Lifetime hunting and fishing licenses proposed

By Victor Skinner
localsportsjournal.com

LANSING – Michigan Rep. Richard LeBlanc wants to bring back lifetime hunting and fishing licenses, but wildlife officials are concerned the effort could negatively impact funding and complicate management efforts.

LeBlanc, D-Westland, introduced House Bill 5334 to provide a broader licensing option by offering lifetime licenses for deer hunting and fishing. The bill, currently in the House Natural Resources, Tourism and Outdoor Recreation Committee, would also create a comprehensive lifetime license that includes fishing, deer, bear, waterfowl, and fur harvesting permits.

“I know three people who purchased a lifetime license quite a few years ago, and I wondered why it’s no longer an option,” LeBlanc said. “I think there are some people out there who would like to buy a lifetime license.”

The legislation would create lifetime licenses for firearm and archery deer hunting for $285 each, and a lifetime small game license for $220. Lifetime fishing licenses would cost $220. A comprehensive lifetime license would be $1,025.

LeBlanc said he believes the comprehensive option could help to broaden hunting interests beyond whitetails.

“It’s like if you buy the lifetime, all-encompassing license … you might be more likely to try something” new in the woods, he said.

Officials with Michigan United Conservation Clubs believe there is interest among hunters for multi-species or multi-year options, and they plan to gauge support on the issue from their members this summer, said Kent Wood, MUCC legislative affairs manager.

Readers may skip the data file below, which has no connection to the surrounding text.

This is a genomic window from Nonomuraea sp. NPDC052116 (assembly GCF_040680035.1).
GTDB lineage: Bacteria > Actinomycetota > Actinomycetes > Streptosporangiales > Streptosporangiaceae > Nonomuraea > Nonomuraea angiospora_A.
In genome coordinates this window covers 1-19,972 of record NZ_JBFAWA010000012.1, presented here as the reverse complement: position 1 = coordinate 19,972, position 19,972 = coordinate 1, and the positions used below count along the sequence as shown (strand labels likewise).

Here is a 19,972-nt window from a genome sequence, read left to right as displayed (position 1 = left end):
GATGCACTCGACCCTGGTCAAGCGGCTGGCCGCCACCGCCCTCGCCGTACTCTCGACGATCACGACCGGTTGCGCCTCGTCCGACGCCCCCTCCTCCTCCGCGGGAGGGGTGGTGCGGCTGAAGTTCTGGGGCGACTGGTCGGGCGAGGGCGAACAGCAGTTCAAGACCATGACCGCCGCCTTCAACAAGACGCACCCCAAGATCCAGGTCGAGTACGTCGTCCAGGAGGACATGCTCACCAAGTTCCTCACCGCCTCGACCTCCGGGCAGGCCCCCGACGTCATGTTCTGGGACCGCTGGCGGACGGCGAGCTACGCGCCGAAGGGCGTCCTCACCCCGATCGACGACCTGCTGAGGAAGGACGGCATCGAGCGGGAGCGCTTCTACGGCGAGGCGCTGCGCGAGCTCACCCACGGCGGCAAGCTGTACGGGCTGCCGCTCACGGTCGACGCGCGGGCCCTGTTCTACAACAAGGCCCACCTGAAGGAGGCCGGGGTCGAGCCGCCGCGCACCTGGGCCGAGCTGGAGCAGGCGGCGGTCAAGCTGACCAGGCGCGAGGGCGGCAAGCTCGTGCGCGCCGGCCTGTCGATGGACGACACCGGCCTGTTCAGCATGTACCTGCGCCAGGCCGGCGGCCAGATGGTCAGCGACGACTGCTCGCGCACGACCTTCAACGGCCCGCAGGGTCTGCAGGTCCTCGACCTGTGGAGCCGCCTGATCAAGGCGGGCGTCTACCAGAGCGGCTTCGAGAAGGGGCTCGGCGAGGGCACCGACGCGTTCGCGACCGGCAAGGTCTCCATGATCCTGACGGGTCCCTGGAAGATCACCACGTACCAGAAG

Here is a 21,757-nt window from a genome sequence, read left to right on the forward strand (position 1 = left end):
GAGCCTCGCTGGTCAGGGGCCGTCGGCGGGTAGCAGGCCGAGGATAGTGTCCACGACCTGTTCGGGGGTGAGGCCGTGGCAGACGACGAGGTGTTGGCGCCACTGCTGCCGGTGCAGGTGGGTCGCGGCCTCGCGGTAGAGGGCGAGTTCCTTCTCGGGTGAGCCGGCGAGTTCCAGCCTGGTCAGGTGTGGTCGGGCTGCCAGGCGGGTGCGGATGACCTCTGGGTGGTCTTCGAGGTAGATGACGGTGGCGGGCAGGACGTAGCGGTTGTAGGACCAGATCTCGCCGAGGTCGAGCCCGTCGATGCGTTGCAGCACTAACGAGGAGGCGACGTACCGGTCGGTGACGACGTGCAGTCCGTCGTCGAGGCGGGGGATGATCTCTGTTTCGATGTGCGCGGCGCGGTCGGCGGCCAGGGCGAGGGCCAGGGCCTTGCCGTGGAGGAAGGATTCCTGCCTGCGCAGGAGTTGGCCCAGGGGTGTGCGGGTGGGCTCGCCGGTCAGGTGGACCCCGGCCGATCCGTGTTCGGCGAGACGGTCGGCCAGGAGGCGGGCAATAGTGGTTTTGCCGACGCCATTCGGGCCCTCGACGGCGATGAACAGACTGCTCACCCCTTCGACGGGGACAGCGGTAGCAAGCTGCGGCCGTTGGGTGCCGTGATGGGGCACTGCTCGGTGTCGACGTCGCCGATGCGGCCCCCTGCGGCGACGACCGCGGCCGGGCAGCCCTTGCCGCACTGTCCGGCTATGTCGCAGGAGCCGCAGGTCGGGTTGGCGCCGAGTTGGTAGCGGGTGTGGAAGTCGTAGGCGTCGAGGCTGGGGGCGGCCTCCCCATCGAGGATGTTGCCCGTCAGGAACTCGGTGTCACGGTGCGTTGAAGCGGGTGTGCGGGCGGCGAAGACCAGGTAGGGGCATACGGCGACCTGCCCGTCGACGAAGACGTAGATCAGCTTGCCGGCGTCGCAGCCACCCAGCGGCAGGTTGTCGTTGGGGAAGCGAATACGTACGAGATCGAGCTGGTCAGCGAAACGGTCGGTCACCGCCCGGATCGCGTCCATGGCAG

Because federal funding for wildlife work is based in part on the number of people who purchase a license each year, the impact of HB 5334 and other options on annual license sales would be a top concern, he said.

“It seems like a comprehensive license with multiple species or seasons in it, we would be okay as far as federal funding,” Wood said. “I think with a lifetime license there would be some questions that need to be answered.

“Would that lifetime license money be counted every year? If not, we would probably be missing out on some federal funds.”

DNR Chief Budget Officer Sharon Schafer said 3,135 hunters and anglers purchased lifetime hunting or fishing licenses when the state last offered them in 1989, totaling about $1 million in sales. Those licenses are counted toward the total number purchased each year, and the money is held in a trust, with a portion withdrawn each year based on actual licenses used.

Federal funding is calculated using the number of unique license buyers and the total license sales money generated to match the federal dollars, among other factors. Lifetime licenses wouldn’t impact that process in the short term, but could cause complications down the road, Schafer said.

“Our federal funding would not be affected by this, but the issue with this bill is the fees included are just not sufficient to sustain wildlife work in Michigan,” she said. A young sportsman with a $1,025 comprehensive lifetime license could easily use much more than that amount in tags over the course of their life, she said.

“You have to spread it out over their lifetime,” Schafer said.

DNR Wildlife Chief Russ Mason said lifetime licenses can also cause issues with wildlife management efforts, especially for popular game species. He believes lifetime licenses are something the state should “avoid like the plague.”

“A lifetime license holder would come up and say ‘When I bought this I could hunt bear wherever I wanted, every year,’” Mason said, adding that officials are forced to develop a special process for lifetime license holders when the rules change.

“Frankly, all of these (special licenses) make it harder to ensure sustainable funding,” Mason said. “Let’s talk about what we need to do to sustain conservation work in this state.”

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